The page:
- The cause has free-agency. This is due to time only beginning to exist at the moment of creation. There are three types of causes: State causation, event causation, and agent causation. State causation occurs due to the nature/conditions of the state, event causation occurs due to an event (ex: a rock striking a window causes the window to break), and agent causation occurs as a result of a free-agent.We can rule out event causation because an event implies that it occurs at a moment in time (which is impossible sans time). We can rule out state causation because the cause must be timeless and sufficient for its effect. If a timeless cause is sufficient for its effect, all conditions for the cause to bring about its effect are met (and they must be, as there cannot be a point the conditions are not met and another point where they are met due to being timeless), and the cause has existed eternally before its effect, the effect (which is the universe in this context) should also be timeless and eternal, and yet it isn't. It doesn't make any sense for the conditions to bring about the big bang to have existed eternally prior to the big bang and for there to still yet be a point where the big bang did not occur and a point where the big bang did occur, yet that's what we see with the big bang. This is avoided with agent causation.Agent causation can choose to bring about or not bring about an effect without changing the cause despite the fact the cause's conditions are met. A timeless being can choose not to stand in spite of the fact they are fully capable of standing up at any point, and if they should so choose to stand, nothing about the cause of them standing nor their ability to stand has changed.In summation, event causation is impossible because there cannot be events without time. State causation is impossible because it wouldn't make any sense for the cause to be sufficient and eternal and yet there is a point it does not bring about its effect/the effect is not also eternal. Agent causation is the only possible way that the cause of the big bang could be eternal sufficient for its effect without bringing about the effect/without the effect being eternal as well.
These five extrapolations sufficiently prove that said cause has all the attributes that describe a deity.
2. Teleological Argument
There are many constants in the universe that have values that are specifically conducive to human life in a way that would not be expected if the universe and these constants were what they are due to chance or physical necessity, proving that the universe and its constants were intelligently designed. Some examples of these constants:
- Higgs Vacuum Expectation Value
- Mass of quarks
- Mass of electrons and neutrinos
- Electromagnetism coupling constant
- Strong nuclear force coupling constant
- Cosmological constant
- Scalar fluctuation amplitude Q
- Dark matter mass per photon
- Entropy of the universe
These constants, among many others, have values that are within an exceedingly narrow, life-permitting range. If any of these values were slightly different, life as we know it would not be possible.
- If the gravitational constant was increased or decreased by (10^-60)%, the universe would either have expanded too rapidly for stars to form or would have collapsed back in on itself before stars could form.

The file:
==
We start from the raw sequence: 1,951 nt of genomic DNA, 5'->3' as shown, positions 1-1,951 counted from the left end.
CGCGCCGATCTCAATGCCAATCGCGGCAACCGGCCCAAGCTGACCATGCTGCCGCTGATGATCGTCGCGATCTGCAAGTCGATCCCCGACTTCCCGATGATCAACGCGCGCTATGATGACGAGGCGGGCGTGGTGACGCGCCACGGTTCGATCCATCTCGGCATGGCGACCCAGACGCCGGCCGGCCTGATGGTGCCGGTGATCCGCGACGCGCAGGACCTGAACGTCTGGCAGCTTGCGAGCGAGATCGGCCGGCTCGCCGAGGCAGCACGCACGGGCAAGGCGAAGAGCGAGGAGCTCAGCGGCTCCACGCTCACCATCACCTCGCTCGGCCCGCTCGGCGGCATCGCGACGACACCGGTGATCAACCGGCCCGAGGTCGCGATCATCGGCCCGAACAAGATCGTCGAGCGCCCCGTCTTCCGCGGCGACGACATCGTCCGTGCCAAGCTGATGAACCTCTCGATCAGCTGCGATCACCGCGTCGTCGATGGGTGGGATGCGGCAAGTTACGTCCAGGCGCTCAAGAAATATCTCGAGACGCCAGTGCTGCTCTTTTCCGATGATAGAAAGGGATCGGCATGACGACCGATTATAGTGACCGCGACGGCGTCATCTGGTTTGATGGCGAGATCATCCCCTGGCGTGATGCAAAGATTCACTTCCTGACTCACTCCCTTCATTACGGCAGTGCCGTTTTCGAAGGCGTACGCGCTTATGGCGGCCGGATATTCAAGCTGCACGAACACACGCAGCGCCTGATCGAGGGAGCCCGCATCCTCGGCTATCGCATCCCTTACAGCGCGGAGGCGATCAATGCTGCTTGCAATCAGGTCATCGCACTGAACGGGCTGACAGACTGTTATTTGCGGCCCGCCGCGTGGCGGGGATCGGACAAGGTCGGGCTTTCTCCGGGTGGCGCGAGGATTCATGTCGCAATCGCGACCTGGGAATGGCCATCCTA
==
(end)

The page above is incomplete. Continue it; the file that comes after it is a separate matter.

- If the cosmological constant were increased or decreased by (10^-120)%, the same as above would occur.
- If strong nuclear force were increased or decreased by 0.5%, electromagnetic force were increased or decreased by 4% , the half-life of Beryllium was minutely greater or lesser, the excited state of carbon were 0.1MeV higher or lower, the excited state of oxygen were infinitesimally higher or lower, among other factors, then the triple-alpha process in which stars convert helium to carbon (a necessary component to life), would either be impossible, not fuse enough carbon for life, or use up too much carbon for life to exist. If ANY of these values were changedin a minute way, a necessary component of life would not be possible[Uzan, Jean-Philippe (April 2003). "The fundamental constants and their variation: observational and theoretical status". Reviews of Modern Physics. 75 (2): 403–455].
These constants are highly unlikely to be due to chance due to the sheer amount of constants and the incredibly slim margin that they each must fall into. If these constants were due to necessity, that would mean that a life-prohibiting universe is impossible, but there's no reason to believe that since the constants' values are not governed by the laws of nature. There is no reason that they must be the way they are, but they must all be within this remarkably slim range for SOME reason. If it is not due to necessity or chance, in combo with the Kalam, this proves it must be due to intelligent design.
"The remarkable fact is that the values of these numbers seem to have been very finely adjusted to make possible the development of life." -Stephen Hawking
"If anyone claims to not be surprised by the special features the universe has, he is hiding his head in the sand. These special features are surprising and unlikely." - David Deutsch, physicist at Oxford
"Wherever physicists look. they see examples of fine tuning." - Sir Martin Rees, Astronomer Royal of Great Britain, professor of astrophysics and cosmology at Cambridge
I have provided two convincing arguments providing good reason to believe the existence of a deity due to the fine-tuning of the universe and the necessary attributes of the cause of the big bang. Vote con.